Wreckers Machinery Hachinohe
I've included this picture just because its a perfect example of some of the strange things you see in Japan. This was on a country back road along the eastern coastline of Japan, north of Hachinohe. The building its standing in front of is a hair dresser of all things.
Today was the first good weather in nearly a week. With the rainy season just on us it is generally going to be cloudy and very wet for a while. Today however was sunny and 30 degrees, so I decided to go for a walk and get a few things around town I had previously missed. There is a sawmill on the far side of town that runs nearly everyday. Like a lot of Japanese businesses in remote areas it has very little in the way of security or safety equipment. Even though I was standing on the public footpath I was less than ten meters from the saw in the workhouse. This resulted in a good clean recording.
Sannohe Hospital Plant Room
The heat seemed to be working in my favour. The local hospital had opened all the external doors to their plant rooms allowing me to stand in the doorway and record all the plant equipment. A lot of the various air conditioners and equipment sound very similar but I will continue to record and add them to the library as the more variety there is available, the more options there are for the users. Today was a very good day for recording overall.
Location Sannohe Japan Equipment Zoom F4 Sennheiser MKH 60 Tripod floor stand & Roland R09 Propped up.
A friend challenged me recently to create a specific sound for him, and I realized I had not as yet recorded any organic Foley sounds for the library. I want to have fairly large range of organics for various uses so I thought this was a good opportunity to get some.
I doubled the usefulness of the time spent by actually preparing dinner at the same time.
In this manner I got a good range of domestic sounds of chopping cutting and peeling vegetables as well as some good Foley suitable to represent bones cracking and splitting, skin tearing and various other unpleasant organic sounds. I’ll create sound effect to add to the created section to demonstrate the kinds of things these sounds can be used for.
I parked near an interesting construction site today. There was some large device that I suspect might have been a pump or generator (sounded more pump like) and there was a large crane rigged up to drill some very deep looking holes. I recorded a fair bit of material even though most of it was pretty regular cyclic mechanical sounds. I am glad I did because at one stage the drill must have hit some hard rock or some other snag as the entire array shook quite violently. The sound for this was not quite as spectacular as the entire 100 meter high rig shaking, but it was still a good sound to grab.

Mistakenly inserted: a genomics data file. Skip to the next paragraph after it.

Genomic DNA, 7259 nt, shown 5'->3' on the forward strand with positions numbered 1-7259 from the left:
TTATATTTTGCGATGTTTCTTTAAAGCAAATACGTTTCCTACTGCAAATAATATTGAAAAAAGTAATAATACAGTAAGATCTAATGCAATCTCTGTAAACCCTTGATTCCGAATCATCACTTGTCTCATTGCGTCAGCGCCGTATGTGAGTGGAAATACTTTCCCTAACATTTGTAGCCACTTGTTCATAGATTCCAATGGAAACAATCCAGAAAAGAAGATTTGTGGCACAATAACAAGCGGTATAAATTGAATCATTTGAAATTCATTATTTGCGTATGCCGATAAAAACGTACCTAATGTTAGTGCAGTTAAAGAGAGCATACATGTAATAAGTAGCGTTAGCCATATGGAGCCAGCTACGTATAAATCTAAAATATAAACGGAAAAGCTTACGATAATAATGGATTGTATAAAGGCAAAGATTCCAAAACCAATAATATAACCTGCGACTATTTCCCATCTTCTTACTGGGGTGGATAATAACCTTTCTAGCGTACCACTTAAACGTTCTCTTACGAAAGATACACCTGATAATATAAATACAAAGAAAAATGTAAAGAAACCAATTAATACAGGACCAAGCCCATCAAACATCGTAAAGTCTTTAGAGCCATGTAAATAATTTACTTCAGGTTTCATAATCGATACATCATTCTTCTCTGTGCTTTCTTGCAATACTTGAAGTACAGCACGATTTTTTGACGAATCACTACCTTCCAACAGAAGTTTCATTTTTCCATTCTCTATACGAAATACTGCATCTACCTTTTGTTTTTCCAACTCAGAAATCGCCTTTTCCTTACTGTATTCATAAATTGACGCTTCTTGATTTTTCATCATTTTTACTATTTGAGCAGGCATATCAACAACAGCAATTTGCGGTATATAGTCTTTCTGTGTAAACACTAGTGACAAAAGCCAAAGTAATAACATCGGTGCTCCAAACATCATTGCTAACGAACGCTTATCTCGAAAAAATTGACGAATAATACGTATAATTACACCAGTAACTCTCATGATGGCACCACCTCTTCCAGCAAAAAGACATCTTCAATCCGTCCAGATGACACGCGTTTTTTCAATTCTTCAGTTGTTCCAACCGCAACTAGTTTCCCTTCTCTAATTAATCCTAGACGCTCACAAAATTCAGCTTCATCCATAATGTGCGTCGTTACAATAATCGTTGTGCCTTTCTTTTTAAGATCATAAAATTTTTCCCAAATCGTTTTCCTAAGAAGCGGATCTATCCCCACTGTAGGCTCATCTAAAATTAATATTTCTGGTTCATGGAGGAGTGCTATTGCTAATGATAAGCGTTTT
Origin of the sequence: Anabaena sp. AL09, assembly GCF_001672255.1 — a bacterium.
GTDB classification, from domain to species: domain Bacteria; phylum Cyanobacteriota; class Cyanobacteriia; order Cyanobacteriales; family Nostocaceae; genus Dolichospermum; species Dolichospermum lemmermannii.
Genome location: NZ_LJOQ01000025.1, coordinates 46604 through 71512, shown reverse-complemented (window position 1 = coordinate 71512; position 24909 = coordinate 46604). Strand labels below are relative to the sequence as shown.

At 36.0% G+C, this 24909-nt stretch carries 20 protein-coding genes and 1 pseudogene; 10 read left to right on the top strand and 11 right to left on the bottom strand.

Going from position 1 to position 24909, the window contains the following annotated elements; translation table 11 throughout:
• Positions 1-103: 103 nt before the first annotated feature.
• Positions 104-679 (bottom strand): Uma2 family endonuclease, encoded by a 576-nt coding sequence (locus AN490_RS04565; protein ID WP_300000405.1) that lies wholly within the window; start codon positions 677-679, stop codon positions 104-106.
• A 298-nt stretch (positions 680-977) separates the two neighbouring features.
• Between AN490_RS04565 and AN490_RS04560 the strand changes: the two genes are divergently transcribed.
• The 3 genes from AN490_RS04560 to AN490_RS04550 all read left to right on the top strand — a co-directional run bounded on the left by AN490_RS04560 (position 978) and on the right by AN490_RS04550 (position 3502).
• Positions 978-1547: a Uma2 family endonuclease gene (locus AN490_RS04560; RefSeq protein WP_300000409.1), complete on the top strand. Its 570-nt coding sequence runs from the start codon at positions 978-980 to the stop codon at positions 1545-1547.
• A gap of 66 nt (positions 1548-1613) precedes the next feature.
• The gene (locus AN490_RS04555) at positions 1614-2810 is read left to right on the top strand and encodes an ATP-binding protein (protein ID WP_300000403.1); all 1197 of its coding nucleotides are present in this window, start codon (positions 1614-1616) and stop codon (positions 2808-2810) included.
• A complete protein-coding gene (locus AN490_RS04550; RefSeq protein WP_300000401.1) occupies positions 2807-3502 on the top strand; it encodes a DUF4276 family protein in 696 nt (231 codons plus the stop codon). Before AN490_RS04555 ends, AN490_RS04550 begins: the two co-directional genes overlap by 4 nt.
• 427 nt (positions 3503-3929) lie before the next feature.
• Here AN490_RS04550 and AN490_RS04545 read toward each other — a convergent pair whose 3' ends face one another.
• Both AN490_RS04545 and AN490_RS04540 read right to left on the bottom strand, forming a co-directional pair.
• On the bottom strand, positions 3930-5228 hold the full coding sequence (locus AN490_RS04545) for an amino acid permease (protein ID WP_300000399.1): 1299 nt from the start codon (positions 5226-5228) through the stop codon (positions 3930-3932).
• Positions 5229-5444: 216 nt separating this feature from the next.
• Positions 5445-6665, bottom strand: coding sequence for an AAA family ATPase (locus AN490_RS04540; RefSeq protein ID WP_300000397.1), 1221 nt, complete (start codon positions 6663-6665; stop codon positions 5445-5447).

Location Hachinohe and Aomori Equipment Zoom F4 Sennheiser MKH 60 Boom pole array
Even in the remote northern area of Japan there are many different train lines. Japan has an extensive and very effective rail network. The unusual thing is that every single line seems to utilize its own unique set of rolling stock. A one hour express train trip from Hachinohe to Aomori City (two main city centres in Northern Japan) gave me the opportunity to record no less than 5 or 6 different engine sounds from various angles and distances. The express train I travelled north on was quick and fairly quite inside however the local train I returned on was a simple two carriage setup with lots of bumping and squeaking to record. Japanese are unusual in that they will often travel long journeys without speaking to each other so I had the opportunity to record many of the train’s sounds that I would only have otherwise gotten if I’d had the entire train to myself. I doubt I will be this lucky in other countries. I will attempt to research the exact model numbers of all the trains I recorded as this might be useful or of some interest to some people.
Trains at Hachinohe
Diesel engine in the snow